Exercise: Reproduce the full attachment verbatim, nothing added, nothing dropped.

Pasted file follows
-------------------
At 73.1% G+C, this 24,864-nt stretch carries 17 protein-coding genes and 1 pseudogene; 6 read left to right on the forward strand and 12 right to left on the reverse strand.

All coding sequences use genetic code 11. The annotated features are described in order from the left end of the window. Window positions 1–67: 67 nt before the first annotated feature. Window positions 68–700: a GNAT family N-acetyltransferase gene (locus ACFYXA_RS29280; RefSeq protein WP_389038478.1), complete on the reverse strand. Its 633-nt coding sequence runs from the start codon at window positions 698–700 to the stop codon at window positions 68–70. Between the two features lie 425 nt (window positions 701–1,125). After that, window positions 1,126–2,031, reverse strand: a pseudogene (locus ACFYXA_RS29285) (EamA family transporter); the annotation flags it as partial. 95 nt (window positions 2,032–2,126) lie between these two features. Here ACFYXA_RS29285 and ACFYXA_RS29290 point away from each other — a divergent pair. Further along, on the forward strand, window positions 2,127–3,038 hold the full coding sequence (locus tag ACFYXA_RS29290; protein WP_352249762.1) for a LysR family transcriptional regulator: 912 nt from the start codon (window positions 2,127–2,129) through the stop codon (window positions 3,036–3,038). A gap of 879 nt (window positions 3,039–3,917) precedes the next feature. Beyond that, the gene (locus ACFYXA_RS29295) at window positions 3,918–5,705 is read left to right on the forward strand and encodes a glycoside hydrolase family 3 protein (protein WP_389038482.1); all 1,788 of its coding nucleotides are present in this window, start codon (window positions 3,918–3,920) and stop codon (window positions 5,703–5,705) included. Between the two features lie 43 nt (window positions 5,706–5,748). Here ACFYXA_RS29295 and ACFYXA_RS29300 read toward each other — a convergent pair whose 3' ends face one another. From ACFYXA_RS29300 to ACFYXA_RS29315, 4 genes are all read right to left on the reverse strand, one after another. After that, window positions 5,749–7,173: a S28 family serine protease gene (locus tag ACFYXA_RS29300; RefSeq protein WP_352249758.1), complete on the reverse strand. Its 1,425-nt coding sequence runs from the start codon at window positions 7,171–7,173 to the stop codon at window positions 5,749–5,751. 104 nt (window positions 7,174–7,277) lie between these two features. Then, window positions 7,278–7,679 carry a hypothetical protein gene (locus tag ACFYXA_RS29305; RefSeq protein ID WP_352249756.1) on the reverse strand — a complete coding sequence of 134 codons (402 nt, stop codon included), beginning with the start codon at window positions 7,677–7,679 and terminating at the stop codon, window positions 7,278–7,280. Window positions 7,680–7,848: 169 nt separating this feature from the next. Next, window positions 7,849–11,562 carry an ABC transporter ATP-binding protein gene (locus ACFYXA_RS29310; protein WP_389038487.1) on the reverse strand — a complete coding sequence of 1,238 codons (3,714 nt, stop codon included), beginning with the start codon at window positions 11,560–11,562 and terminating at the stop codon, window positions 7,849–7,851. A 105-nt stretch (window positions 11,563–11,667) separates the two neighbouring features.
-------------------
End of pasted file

At 73.1% G+C, this 24,864-nt stretch carries 17 protein-coding genes and 1 pseudogene; 6 read left to right on the forward strand and 12 right to left on the reverse strand.

All coding sequences use genetic code 11. The annotated features are described in order from the left end of the window. Window positions 1–67: 67 nt before the first annotated feature. Window positions 68–700: a GNAT family N-acetyltransferase gene (locus ACFYXA_RS29280; RefSeq protein WP_389038478.1), complete on the reverse strand. Its 633-nt coding sequence runs from the start codon at window positions 698–700 to the stop codon at window positions 68–70. Between the two features lie 425 nt (window positions 701–1,125). After that, window positions 1,126–2,031, reverse strand: a pseudogene (locus ACFYXA_RS29285) (EamA family transporter); the annotation flags it as partial. 95 nt (window positions 2,032–2,126) lie between these two features. Here ACFYXA_RS29285 and ACFYXA_RS29290 point away from each other — a divergent pair. Further along, on the forward strand, window positions 2,127–3,038 hold the full coding sequence (locus tag ACFYXA_RS29290; protein WP_352249762.1) for a LysR family transcriptional regulator: 912 nt from the start codon (window positions 2,127–2,129) through the stop codon (window positions 3,036–3,038). A gap of 879 nt (window positions 3,039–3,917) precedes the next feature. Beyond that, the gene (locus ACFYXA_RS29295) at window positions 3,918–5,705 is read left to right on the forward strand and encodes a glycoside hydrolase family 3 protein (protein WP_389038482.1); all 1,788 of its coding nucleotides are present in this window, start codon (window positions 3,918–3,920) and stop codon (window positions 5,703–5,705) included. Between the two features lie 43 nt (window positions 5,706–5,748). Here ACFYXA_RS29295 and ACFYXA_RS29300 read toward each other — a convergent pair whose 3' ends face one another. From ACFYXA_RS29300 to ACFYXA_RS29315, 4 genes are all read right to left on the reverse strand, one after another. After that, window positions 5,749–7,173: a S28 family serine protease gene (locus tag ACFYXA_RS29300; RefSeq protein WP_352249758.1), complete on the reverse strand. Its 1,425-nt coding sequence runs from the start codon at window positions 7,171–7,173 to the stop codon at window positions 5,749–5,751. 104 nt (window positions 7,174–7,277) lie between these two features. Then, window positions 7,278–7,679 carry a hypothetical protein gene (locus tag ACFYXA_RS29305; RefSeq protein ID WP_352249756.1) on the reverse strand — a complete coding sequence of 134 codons (402 nt, stop codon included), beginning with the start codon at window positions 7,677–7,679 and terminating at the stop codon, window positions 7,278–7,280. Window positions 7,680–7,848: 169 nt separating this feature from the next. Next, window positions 7,849–11,562 carry an ABC transporter ATP-binding protein gene (locus ACFYXA_RS29310; protein WP_389038487.1) on the reverse strand — a complete coding sequence of 1,238 codons (3,714 nt, stop codon included), beginning with the start codon at window positions 11,560–11,562 and terminating at the stop codon, window positions 7,849–7,851. A 105-nt stretch (window positions 11,563–11,667) separates the two neighbouring features.